Mending Fashion's Worn-out Image




Mending Fashion’s Worn-out Image

Worn Fashion Journal‘s monthly mending night at Freedom Clothing Collective is not what you’d expect from a pairing of fashion magazine and design boutique. For one, there’s no champagne. And when one mender recounts her day’s diet, there’s no mention of grams or guilt—rather, she proudly details how delicious the Gandhi rotis she had for dinner were.
But the thing that really set the evening apart were the name tags.

Pinned on with head pins, the name tags ease any intimidation and create instant bonds amongst menders. No pretense or need for introductions here, just the staff of one of the hippest fashion magazines around darning socks on a sunny afternoon.
New Worn intern Kat Brightwell sets to work beading a collar. She just moved here from Seattle a few months ago, but even before she’d arrived in Toronto she knew she wanted to get involved with Worn after reading about the magazine on 15-year-old fashion world icon Tavi Gevinson’s blog.
Now going on its 12th issue, Worn‘s alternative take on fashion has won acclaim from the fashion world in Toronto and beyond. The journal (which “sounded smarter” than “magazine,” their website cheekily proclaims) publishes over 3,000 copies per issue and is sold in more than 60 newsstands and boutiques across North America and around the world, thanks to the glory of the internet. But even though the staff can be charmingly self-effacing, they really do sound smarter than most fashion publications out there. Whereas so many fashion magazines are beholden to the demands of advertisers and the fashion industry writ large, Worn‘s indieness allows an exploration not just of clothes, but what goes into the clothes: the history, the craft, the sociocultural ramifications. For wornettes (the name given to all those who help make the mag), fashion is about much more than the trends.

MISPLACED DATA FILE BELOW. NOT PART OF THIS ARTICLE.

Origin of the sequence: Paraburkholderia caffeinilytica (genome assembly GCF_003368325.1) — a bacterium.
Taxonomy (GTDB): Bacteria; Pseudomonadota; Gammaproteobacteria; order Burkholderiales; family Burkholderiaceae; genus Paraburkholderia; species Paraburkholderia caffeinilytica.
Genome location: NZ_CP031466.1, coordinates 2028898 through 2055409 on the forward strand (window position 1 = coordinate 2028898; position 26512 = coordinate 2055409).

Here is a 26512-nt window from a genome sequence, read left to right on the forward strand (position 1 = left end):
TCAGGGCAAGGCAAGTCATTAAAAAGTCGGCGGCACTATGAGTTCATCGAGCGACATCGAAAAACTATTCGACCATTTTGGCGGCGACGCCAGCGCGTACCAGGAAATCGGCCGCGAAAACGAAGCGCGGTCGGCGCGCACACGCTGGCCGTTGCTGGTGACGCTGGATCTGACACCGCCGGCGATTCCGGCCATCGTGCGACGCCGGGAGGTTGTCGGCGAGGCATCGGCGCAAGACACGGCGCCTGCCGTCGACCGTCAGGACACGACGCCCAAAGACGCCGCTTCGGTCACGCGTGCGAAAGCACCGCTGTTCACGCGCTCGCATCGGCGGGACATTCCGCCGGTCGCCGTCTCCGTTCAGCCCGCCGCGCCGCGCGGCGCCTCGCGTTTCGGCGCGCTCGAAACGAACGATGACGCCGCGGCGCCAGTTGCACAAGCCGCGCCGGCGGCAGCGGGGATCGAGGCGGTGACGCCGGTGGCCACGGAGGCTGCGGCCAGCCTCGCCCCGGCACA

Worn‘s not about the idea of selling clothes,” says Hillary Predko, director of shows, sales, and fairs, as she looks up from adjusting the lining on a vintage lace jacket. “We’re about personal style.” This is where a mending night starts to make sense. “If you take the time to sew something yourself, even if it’s messy and crappy, it will mean more to you.”
Mending night was born when Worn teamed up with Toronto Craft Alert and City of Craft to hold For Keeps: a mending show, an art exhibit that showcased “ordinary objects made extraordinary” by the efforts of their owners. Before the show got underway, there was a mending circle with supplies and expertise available to anyone who needed it.
“People came and mended and hung out, and I really liked the feel and the mood of it,” explains Worn editor-publisher Serah-Marie McMahon.
“A lot of times people think fashion magazines are very snobby and elite,” says McMahon. But she wanted to dispel the myth that fashion and the people that love and write about fashion are inaccessible. As with the magazine, mending night promotes a fresh fashion dialogue by providing a space for it.
“A mending circle is really conducive to talking and discussion,” says McMahon. “We’ll talk about Isabella Blow, we’ll talk about Alexander McQueen, we’ll talk about the hats at the royal wedding.”
At this mending night, no discussion is off-limits.
“Are we talking about porn again? Two mending nights ago we talked about all sorts of—,” Worn’s graphic designer, Alex Barton, stops short when she notices us dutifully noting every word, “…those things.
Worn’s editor-in-pants Serah-Marie McMahon tries to steer the conversation back to sewing terms, “I am doing a whip stitch. Wait, that sounds dirty too.”
It’s hard to avoid dirty talk when we’re sitting right next to an adult video store. The porn store opened up last summer, Marsya Maharani (Freedom’s member in charge of programming and exhibitions) tells us. And as porn shop etiquette goes, the storefront windows must be completely covered to keep unsuspecting pedestrians from getting a free sneak peek, or being offended.
So in the spirit of collaboration that is the Freedom Clothing Collective, Maharani says they’ve approached the porn shop owners about doing an artist collaboration to cover the windows with a mural rather than the blaring yellow-with-red-XXX-lettering that’s there now. While the shop owners were receptive to the idea, so far no artists have come by with a solid proposal. It’s an open call, though, if you’re interested.
Worn Journal holds a mending night the first Thursday of every month at Freedom Clothing Collective. The Fancy Pants Dance to celebrate the release of issue 12 of Worn is Saturday, May 7 at the Dovercourt House.
Photos by Nancy Paiva/Torontoist